Dr. Beauchamp describes a chondrosarcoma bone tumor.
A chondrosarcoma is a malignant bone tumor. It’s the second most common bone tumor. It’s typically a tumor that occurs in adulthood. It’s unusual to occur in childhood and it’s a tumor of cartilage. Chondro means cartilage; sarcoma means malignant, and it has a slightly different behavior than other malignant bone tumors in that the most common form of it is a low-grade tumor. Low-grade means not very aggressive.
We grade tumors under the microscope by how aggressive they appear. So a low-grade tumor tends to be a problem where it’s growing. It is not as likely to spread to other parts of the body as other kinds of tumors. Just like everything else though, there’s a whole spectrum of behavior of chondrosarcomas and we do have high-grade chondrosarcomas.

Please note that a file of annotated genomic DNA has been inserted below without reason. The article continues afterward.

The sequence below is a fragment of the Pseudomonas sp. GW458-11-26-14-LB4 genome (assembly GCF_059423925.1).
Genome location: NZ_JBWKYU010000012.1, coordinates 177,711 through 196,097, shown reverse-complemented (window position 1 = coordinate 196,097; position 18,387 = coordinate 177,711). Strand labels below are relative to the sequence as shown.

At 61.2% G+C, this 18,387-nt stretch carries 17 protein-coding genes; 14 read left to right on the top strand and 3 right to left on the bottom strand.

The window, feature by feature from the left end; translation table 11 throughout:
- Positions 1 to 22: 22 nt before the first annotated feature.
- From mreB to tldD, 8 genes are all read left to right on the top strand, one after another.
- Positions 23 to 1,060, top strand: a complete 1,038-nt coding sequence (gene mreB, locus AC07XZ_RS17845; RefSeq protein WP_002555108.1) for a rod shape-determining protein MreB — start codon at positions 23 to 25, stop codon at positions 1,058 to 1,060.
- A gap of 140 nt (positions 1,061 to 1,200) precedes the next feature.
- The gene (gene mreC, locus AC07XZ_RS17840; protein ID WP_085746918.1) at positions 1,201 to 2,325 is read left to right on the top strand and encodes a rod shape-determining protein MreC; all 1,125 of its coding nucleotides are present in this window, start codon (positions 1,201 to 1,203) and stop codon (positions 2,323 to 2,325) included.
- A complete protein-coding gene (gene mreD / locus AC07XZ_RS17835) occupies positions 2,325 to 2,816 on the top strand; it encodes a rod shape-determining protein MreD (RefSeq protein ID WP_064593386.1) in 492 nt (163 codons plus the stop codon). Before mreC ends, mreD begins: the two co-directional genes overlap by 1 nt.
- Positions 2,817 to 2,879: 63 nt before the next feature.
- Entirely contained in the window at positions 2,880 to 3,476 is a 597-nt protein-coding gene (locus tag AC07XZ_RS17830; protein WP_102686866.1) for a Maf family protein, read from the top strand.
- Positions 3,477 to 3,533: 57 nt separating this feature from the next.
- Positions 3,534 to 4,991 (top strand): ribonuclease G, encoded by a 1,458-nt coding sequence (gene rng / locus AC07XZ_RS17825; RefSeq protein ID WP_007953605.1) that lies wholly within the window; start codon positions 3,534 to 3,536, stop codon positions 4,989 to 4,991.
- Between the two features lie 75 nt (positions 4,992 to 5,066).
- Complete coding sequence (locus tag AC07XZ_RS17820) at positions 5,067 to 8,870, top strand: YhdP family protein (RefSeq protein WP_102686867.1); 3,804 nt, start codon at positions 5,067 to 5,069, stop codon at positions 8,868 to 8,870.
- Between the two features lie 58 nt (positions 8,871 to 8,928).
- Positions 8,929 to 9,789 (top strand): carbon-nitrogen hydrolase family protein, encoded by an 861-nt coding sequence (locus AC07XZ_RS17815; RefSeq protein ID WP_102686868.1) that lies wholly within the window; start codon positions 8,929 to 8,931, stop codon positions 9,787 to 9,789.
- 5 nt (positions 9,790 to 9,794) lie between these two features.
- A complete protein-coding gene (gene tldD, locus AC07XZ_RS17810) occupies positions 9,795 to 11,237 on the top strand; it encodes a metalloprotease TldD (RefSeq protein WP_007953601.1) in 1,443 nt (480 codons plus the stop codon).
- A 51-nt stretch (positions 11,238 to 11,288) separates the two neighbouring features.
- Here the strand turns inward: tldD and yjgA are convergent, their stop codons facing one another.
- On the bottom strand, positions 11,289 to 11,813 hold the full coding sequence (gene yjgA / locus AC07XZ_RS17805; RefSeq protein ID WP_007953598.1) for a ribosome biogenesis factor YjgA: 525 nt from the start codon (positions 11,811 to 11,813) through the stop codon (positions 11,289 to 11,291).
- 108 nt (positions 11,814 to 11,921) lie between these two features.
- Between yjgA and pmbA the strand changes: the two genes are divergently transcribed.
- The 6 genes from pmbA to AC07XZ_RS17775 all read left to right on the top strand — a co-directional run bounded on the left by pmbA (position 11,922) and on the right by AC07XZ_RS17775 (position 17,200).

We do have some chondrosarcomas that are very aggressive. They differ from other bone tumors in that there really isn’t any other option for treatment other than surgery. So, whereas with other tumors we use radiation treatment maybe, or chemotherapy, those are ineffective against chondrosarcomas, and that’s because the tissue cartilage is really a very primitive tissue. It’s the most durable tissue against chemotherapy and radiation therapy. So, the treatment for chondrosarcomas is surgery.
About Dr. Beauchamp, M.D.:
Dr. Christopher P. Beauchamp, M.D., is an orthopedic surgery and Associate Professor of Orthopedics at the Mayo Clinic in Arizona. He focuses specifically on musculoskeletal oncology, adult reconstructive orthopedics, bone and soft tissue sarcomas, and infected, failed joint arthroplasty.